Five professors from Hungarian theological college nominate George Soros for Nobel Peace Prize

December 5, 2017

Five professors from Hungarian theological college nominate George Soros for Nobel Peace Prize
Photo: Flickr/International Monetary Fund/IMF Staff Photographer/Michael Spilotro

168 Óra reports that five professors from the Budapest-based John Wesley Theological College have nominated Hungarian-American financier and philanthropist George Soros for the Nobel Peace Prize.

The five – Rev. Gábor Iványi, education researcher Péter Lukács, theologian Tamás Majsai, sociologist Péter Tibor Nagy, and Mihály Szilágyi-Gál – sent their nomination to the Nobel Peace Prize Committee in early November.

The professors nominated Soros for

  • The “relentless and systematic support [he] offered to the Hungarian, Czech, and Polish opposition in the 1980s,”
  • His “major contribution to the creation of democracy and to the break-up of the Warsaw Pact,”
  • Founding the Open Society Foundations, “which have supported the cause of democratic transition around the world,” and
  • Founding and endowing the Central European University.

The John Wesley Theological College is affiliated with the Hungarian Evangelical Fellowship, a Hungarian Methodist church stripped of its state-recognized church status in violation of EU law with the adoption by the Fidesz-controlled parliament of the controversial Church Law of 2011. The church is led by Rev. Gábor Iványi.

In April 2014, the European Court of Human Rights ruled that the Hungarian government had unduly denied privileges, subsidies and donations to legitimate churches after the Church Law changed the status of religious organizations which had previously enjoyed state recognition. The government lost an appeal a few months later, but has been reluctant to pay restitution and implement corrective legal measures as ordered by the court.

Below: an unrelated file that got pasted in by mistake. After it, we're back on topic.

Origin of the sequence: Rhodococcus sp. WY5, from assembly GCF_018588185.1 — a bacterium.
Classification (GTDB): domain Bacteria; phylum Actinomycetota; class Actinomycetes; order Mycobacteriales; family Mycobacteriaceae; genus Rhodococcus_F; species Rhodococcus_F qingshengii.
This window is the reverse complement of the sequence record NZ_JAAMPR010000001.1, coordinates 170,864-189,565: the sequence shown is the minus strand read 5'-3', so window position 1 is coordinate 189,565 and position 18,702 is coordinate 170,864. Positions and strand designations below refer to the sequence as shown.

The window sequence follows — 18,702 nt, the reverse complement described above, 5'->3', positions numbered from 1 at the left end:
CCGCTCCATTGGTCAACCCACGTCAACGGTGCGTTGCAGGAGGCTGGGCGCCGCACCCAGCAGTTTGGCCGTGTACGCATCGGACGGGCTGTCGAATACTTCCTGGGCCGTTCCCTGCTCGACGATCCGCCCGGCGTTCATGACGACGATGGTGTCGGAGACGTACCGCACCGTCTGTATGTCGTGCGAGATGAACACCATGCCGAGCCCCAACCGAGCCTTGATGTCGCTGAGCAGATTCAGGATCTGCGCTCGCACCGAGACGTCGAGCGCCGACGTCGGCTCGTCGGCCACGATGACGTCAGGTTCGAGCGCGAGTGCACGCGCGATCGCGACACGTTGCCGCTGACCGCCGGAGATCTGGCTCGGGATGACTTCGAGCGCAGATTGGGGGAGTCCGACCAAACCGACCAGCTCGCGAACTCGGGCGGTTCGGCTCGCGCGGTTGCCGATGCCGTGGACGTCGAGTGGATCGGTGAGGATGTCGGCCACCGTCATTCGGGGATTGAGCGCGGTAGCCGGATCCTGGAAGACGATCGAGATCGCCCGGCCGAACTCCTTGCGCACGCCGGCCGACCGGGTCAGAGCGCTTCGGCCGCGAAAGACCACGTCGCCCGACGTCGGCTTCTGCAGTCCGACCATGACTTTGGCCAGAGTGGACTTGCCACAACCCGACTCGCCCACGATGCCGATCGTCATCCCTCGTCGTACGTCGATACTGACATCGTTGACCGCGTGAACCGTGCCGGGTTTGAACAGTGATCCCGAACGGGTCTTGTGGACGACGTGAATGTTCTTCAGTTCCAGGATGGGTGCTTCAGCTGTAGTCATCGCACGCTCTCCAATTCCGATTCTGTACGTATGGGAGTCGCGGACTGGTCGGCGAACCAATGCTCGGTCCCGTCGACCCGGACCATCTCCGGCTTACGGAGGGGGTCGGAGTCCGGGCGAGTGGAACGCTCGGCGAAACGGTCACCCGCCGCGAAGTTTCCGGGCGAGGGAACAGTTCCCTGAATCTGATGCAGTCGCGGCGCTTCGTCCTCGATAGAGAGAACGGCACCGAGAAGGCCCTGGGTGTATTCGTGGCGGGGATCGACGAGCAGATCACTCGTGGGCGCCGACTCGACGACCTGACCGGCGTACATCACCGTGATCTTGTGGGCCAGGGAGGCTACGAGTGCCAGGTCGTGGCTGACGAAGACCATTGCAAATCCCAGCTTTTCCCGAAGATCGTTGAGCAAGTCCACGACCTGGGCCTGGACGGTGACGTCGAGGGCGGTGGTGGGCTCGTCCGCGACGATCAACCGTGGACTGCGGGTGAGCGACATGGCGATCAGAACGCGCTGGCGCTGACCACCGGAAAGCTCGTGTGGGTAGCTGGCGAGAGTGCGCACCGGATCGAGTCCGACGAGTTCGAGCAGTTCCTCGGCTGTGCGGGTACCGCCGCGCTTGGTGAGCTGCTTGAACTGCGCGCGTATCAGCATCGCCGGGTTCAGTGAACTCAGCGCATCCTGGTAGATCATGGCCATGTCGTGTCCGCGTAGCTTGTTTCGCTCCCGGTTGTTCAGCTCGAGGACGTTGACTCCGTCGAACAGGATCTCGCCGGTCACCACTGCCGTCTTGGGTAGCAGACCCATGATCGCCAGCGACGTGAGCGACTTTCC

Rev. Gábor Iványi is one of a very few members of the Hungarian clergy openly critical of the government’s actions

Speaking at a press briefing in January, Rev. Iványi responded to the Hungarian government’s crackdown on NGOs, its campaign against Soros, and the general democratic backsliding in Hungary. The following remarks were made at the event:

  • “Giving false testimony clashes with one of the Ten Commandments. I see very serious problems in our country and in the behavior of our leaders, and we should not stay quiet about this. If civil organizations are talking about these issues and even helping alleviate the damage, then that is a very welcoming thing and may God continue to bless that work.”
  • “And the government should repent. Once the government repents and starts doing a better job, then it will be difficult to oust them in a fair election. If after repenting the government can win in a fair election, then they deserve it, and they should continue to serve us.”
  • “These civil organizations are doing outstanding work. Let me say, right here and right now, in front of all of you, God bless the Hungarian Civil Liberties Union, the Hungarian Helsinki Committee, the other organizations, and God bless George Soros.”
  • “The work these NGOs do speaks for itself. These organizations were not founded in 2010 to undermine this government. It is important to remember one does not have to silence the media and civil society if they are right. When they start silencing the press, civil society, the opposition and even craft the election law to favor themselves, there is a huge problem. Sooner or later this will end very badly.”